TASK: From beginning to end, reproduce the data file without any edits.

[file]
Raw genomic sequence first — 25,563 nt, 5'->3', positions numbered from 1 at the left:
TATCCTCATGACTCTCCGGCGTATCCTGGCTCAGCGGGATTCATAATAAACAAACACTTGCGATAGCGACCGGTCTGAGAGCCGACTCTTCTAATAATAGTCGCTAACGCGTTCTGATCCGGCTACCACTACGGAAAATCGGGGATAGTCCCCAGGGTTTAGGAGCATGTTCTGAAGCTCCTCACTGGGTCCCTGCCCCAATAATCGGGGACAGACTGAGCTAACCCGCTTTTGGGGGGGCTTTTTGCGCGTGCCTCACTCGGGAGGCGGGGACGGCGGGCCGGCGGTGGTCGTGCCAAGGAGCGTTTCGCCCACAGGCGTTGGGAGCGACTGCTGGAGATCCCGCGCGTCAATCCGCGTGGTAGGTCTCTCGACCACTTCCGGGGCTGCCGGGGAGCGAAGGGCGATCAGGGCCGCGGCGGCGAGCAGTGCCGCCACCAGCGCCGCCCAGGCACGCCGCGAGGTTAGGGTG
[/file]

Raw genomic sequence first — 25,563 nt, 5'->3', positions numbered from 1 at the left:
TATCCTCATGACTCTCCGGCGTATCCTGGCTCAGCGGGATTCATAATAAACAAACACTTGCGATAGCGACCGGTCTGAGAGCCGACTCTTCTAATAATAGTCGCTAACGCGTTCTGATCCGGCTACCACTACGGAAAATCGGGGATAGTCCCCAGGGTTTAGGAGCATGTTCTGAAGCTCCTCACTGGGTCCCTGCCCCAATAATCGGGGACAGACTGAGCTAACCCGCTTTTGGGGGGGCTTTTTGCGCGTGCCTCACTCGGGAGGCGGGGACGGCGGGCCGGCGGTGGTCGTGCCAAGGAGCGTTTCGCCCACAGGCGTTGGGAGCGACTGCTGGAGATCCCGCGCGTCAATCCGCGTGGTAGGTCTCTCGACCACTTCCGGGGCTGCCGGGGAGCGAAGGGCGATCAGGGCCGCGGCGGCGAGCAGTGCCGCCACCAGCGCCGCCCAGGCACGCCGCGAGGTTAGGGTG